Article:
Each of these vignettes strikes a common theme and illustrates a basic truth about the latent–and commonly overlooked–power of relationships in the administration of justice. In these examples, the relationship implicated is that  between the “judger” and the “judged.” 

 

Continue reading

Criminal Sentencing: Retribution or Redemption?

by Lawrence T. Jablecki
 

jablecki1Fourteen men, ages 30’s-60’s, clad in white, incarcerated behind steel bars for crimes of violence, from 10-30 years, seated in a classroom discussing crime and punishment. When asked if they were willing to discuss the impact of their crime and incarceration on their families, their collective reply was “sure, doing time has made us tough.” Almost immediately, the room was transformed into the silence of a chapel as the teacher asked them one by one to share their stories. Two hours passed in a flash during which most of those tough guys were choked with emotion, had tears in their eyes, and a few cried with no shame. The emotional intensity in the room was an indescribable experience.

 

The above event took place two weeks ago in a Texas prison and for this writer who has taught university classes to prison inmates for 20 years, it was a totally unique and unforgettable experience. And it is a real life confirmation of the reasons why Changing Lives Through Literature co-director Bob Waxler can feel genuine compassion for the fictional character of Cholly Breedlove in Toni Morrison’s The Bluest Eye. Waxler is an incorrigible idealist and I am proud to be one of his friends. The fact and depth of his idealism are eloquently stated in his recent post “Prisons are Built with Stones of Law. He tells us that a few of the judges who read Cholly’s story are compelled “… to see from a new perspective offenders appearing before their bench. Each offender has a richly complex story….It makes judgment difficult, raises questions about the perplexing relationship between mercy and justice, compassion and judgment.”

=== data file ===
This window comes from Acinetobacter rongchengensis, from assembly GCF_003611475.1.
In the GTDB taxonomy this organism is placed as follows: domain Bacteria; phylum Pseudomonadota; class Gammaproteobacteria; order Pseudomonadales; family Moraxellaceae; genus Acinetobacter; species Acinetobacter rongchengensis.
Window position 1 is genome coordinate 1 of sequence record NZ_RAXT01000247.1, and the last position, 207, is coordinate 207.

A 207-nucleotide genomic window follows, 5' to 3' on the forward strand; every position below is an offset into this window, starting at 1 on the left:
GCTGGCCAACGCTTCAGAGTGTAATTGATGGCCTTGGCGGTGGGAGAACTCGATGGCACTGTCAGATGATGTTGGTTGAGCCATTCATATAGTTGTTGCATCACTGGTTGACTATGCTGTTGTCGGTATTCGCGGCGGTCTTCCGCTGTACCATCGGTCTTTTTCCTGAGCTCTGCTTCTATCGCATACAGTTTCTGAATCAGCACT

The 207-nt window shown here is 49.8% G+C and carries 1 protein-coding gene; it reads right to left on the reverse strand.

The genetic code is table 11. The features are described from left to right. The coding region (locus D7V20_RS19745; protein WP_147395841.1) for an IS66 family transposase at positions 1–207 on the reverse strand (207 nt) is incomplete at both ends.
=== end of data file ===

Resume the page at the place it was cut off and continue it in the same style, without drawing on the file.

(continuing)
gavel

The tragic reality, however, is that the vast majority of judges who preside over our Federal and State criminal justice systems lack the temperament and training to engage in this type of reflection. They administer systems with penal codes which give priority to retribution, i.e., offenders must receive their ‘just deserts.’ The belief that many offenders who are sentenced to prison, including many for violent crimes, could find redemption in local communities under the rubric of Restorative Justice, is still widely viewed like an alien from another planet.
 

In 1991, when Waxler and Kane created Changing Lives Through Literature, they certainly knew that it was an unconventional alternative to prison. I am persuaded, however, that they did not realize the extent to which it is a radical and frontal assault on the crime control policies which have been in the driver’s seat in this country for the last 30 years. They were insurgents who planted the seeds of a much needed revolution in American criminal justice. I am very proud of the fact that I joined the revolutionary forces in 1996.

 


 

 

Dr. Lawrence T. Jablecki is the former director of the Brazoria County Community Supervision and Corrections Department in Angleton, Texas and currently teaches in the Sociology Department at Rice University. He co-founded the Texas chapter of Changing Lives Through Literature in 1997 with Judge Robert E. May.